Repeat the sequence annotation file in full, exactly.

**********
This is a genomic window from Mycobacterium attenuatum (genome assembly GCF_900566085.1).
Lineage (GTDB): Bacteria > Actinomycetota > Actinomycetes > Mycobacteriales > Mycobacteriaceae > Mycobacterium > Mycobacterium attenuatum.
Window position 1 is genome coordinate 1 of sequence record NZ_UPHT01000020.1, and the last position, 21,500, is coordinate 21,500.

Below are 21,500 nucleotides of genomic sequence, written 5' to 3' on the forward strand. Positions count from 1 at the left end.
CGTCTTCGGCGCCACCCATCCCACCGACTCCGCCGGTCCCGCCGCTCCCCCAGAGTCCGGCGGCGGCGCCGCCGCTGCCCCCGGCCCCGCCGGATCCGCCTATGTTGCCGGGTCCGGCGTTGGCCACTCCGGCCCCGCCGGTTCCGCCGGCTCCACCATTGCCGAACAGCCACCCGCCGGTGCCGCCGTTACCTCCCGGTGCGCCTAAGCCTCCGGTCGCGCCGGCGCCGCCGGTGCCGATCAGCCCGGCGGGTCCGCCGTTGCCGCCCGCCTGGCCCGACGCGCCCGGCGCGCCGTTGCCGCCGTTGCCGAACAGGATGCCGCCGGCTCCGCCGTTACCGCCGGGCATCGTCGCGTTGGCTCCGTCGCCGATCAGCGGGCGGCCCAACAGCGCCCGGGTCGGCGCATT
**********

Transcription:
This is a genomic window from Mycobacterium attenuatum (genome assembly GCF_900566085.1).
Lineage (GTDB): Bacteria > Actinomycetota > Actinomycetes > Mycobacteriales > Mycobacteriaceae > Mycobacterium > Mycobacterium attenuatum.
Window position 1 is genome coordinate 1 of sequence record NZ_UPHT01000020.1, and the last position, 21,500, is coordinate 21,500.

Below are 21,500 nucleotides of genomic sequence, written 5' to 3' on the forward strand. Positions count from 1 at the left end.
CGTCTTCGGCGCCACCCATCCCACCGACTCCGCCGGTCCCGCCGCTCCCCCAGAGTCCGGCGGCGGCGCCGCCGCTGCCCCCGGCCCCGCCGGATCCGCCTATGTTGCCGGGTCCGGCGTTGGCCACTCCGGCCCCGCCGGTTCCGCCGGCTCCACCATTGCCGAACAGCCACCCGCCGGTGCCGCCGTTACCTCCCGGTGCGCCTAAGCCTCCGGTCGCGCCGGCGCCGCCGGTGCCGATCAGCCCGGCGGGTCCGCCGTTGCCGCCCGCCTGGCCCGACGCGCCCGGCGCGCCGTTGCCGCCGTTGCCGAACAGGATGCCGCCGGCTCCGCCGTTACCGCCGGGCATCGTCGCGTTGGCTCCGTCGCCGATCAGCGGGCGGCCCAACAGCGCCCGGGTCGGCGCATT